Electric vehicles are naturally prone to battery degradation, but the process is rarely linear. In fact, data taken from hundreds of Tesla drivers showed an initially sharp drop in battery capacity (5%) over the first 62,000 miles before tapering off into a 1% loss for every additional 31,000 miles. Using this formula and the experience of Tesla owners with over 400,000 miles, Hoekstra says that lithium-ion EV batteries are not arbitrarily life limited, given that even these high-mileage Teslas retain 86% battery capacity. As battery heat management and charging technology develop, the rate of battery degradation is expected to diminish, too.
“All in all, the frequent assumption that the battery has to be replaced after 150,000 km is not correct and has no basis in science,” Hoekstra writes in a recent study. “It’s just an assumption that so far has not been challenged.”
The problems associated with EV production and lifetime emissions, however, are ones with a clear but laborious path ahead. Decarbonizing electricity will be an essential piece of the puzzle, from renewable electricity sourcing to battery recycling. As corporate fossil fuel use continues to be regulated, it’s unlikely that coal will remain a key source of electricity generation, and energy companies will be required to seek out renewable sources of electricity generation, further decarbonizing the EV experience. Volkswagen concurs, stating that EVs like its ID.3 are already significantly reductive to CO2 emissions with the current European electricity mix, and will continue this trend as the timeline for further decarbonization becomes apparent.
Battery recycling poses challenges of its own, as Hoekstra explains that melting down existing batteries to create recycled ones can be more polluting than initial manufacturing. That’s why direct cathode recycling technology—or any form of recycling that doesn’t require melting materials—is a more appropriate approach to closed-loop production cycles. Additionally, research by McKinsey and Company claims that the total demand for secondary energy storage systems is on the rise, with a predicted 7 gigawatt-hours (gWh) per year, of which 1 gWh is expected to be fulfilled by second-life automotive battery packs.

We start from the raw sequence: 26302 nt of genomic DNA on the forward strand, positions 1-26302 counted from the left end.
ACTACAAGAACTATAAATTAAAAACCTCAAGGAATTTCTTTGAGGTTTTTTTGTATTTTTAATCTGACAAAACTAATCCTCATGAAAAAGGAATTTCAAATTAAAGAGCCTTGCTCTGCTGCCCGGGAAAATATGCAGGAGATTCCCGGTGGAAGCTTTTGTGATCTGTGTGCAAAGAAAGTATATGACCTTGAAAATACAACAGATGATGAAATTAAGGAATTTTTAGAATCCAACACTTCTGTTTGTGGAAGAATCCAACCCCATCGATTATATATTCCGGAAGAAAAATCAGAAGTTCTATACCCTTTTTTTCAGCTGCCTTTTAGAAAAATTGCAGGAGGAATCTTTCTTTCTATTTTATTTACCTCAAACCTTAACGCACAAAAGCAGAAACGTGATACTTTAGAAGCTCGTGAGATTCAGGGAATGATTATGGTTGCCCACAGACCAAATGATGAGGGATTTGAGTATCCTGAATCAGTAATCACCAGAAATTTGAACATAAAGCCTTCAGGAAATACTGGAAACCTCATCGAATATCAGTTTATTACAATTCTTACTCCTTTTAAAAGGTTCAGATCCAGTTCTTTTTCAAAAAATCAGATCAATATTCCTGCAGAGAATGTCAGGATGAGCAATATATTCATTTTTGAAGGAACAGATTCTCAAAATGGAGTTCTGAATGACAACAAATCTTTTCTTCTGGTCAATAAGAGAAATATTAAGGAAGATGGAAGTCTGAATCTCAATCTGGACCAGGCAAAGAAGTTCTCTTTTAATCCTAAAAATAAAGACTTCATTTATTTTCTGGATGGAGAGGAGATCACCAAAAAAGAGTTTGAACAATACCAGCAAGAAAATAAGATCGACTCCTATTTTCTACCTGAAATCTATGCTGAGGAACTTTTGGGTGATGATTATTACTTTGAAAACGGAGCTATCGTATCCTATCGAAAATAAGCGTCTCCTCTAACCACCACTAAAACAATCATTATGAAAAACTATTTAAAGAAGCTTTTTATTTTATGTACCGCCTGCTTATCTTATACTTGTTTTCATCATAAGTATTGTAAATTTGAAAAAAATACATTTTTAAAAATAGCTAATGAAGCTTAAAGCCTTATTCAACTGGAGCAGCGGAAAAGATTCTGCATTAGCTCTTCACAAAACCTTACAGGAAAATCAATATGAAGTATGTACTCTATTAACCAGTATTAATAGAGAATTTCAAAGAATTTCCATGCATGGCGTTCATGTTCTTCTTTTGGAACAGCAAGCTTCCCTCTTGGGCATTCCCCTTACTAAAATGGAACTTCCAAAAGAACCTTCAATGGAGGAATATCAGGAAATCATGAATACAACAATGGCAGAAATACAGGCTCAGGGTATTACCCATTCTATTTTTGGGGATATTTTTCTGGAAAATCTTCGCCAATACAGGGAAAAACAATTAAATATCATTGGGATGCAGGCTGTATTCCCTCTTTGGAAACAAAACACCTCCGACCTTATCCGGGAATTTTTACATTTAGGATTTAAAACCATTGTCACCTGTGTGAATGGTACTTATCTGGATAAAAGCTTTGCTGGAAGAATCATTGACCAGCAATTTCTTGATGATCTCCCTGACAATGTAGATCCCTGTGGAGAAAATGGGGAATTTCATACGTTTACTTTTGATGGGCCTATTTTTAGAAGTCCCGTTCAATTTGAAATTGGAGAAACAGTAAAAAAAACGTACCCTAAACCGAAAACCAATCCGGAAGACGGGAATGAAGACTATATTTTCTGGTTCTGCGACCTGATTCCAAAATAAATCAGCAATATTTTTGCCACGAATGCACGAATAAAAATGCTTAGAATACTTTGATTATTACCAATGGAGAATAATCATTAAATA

EV adoption will play a significant role in the advancement of these technologies, just as the advancement of these technologies will make EVs cheaper for consumers. Analysis by Ricardo PLC, an environmental consulting agency, claims that the electric crossover battery pack cost is expected to drop by more than 42% because of the reduced battery cell and assembly costs. As manufacturers source high-cost battery cells from a competitive supplier base, it’s also likely that battery supply costs will continue to be driven down. And as EV technology becomes more mainstream, analysts expect the overall cost of development to drop as well.
Altogether, the future of EV sustainability looks bright, with the majority of manufacturers focusing on decarbonizing the production process. Charging networks are known to be problematic, though federal funding continues to flow toward national network development. And EV R&D is happening at nearly every OEM, from Polestar to Maserati, meaning there should be more options for less money in the near future. There’s significant work still needed to improve the technology and overall market head, but it’s hard to argue with electric at this point.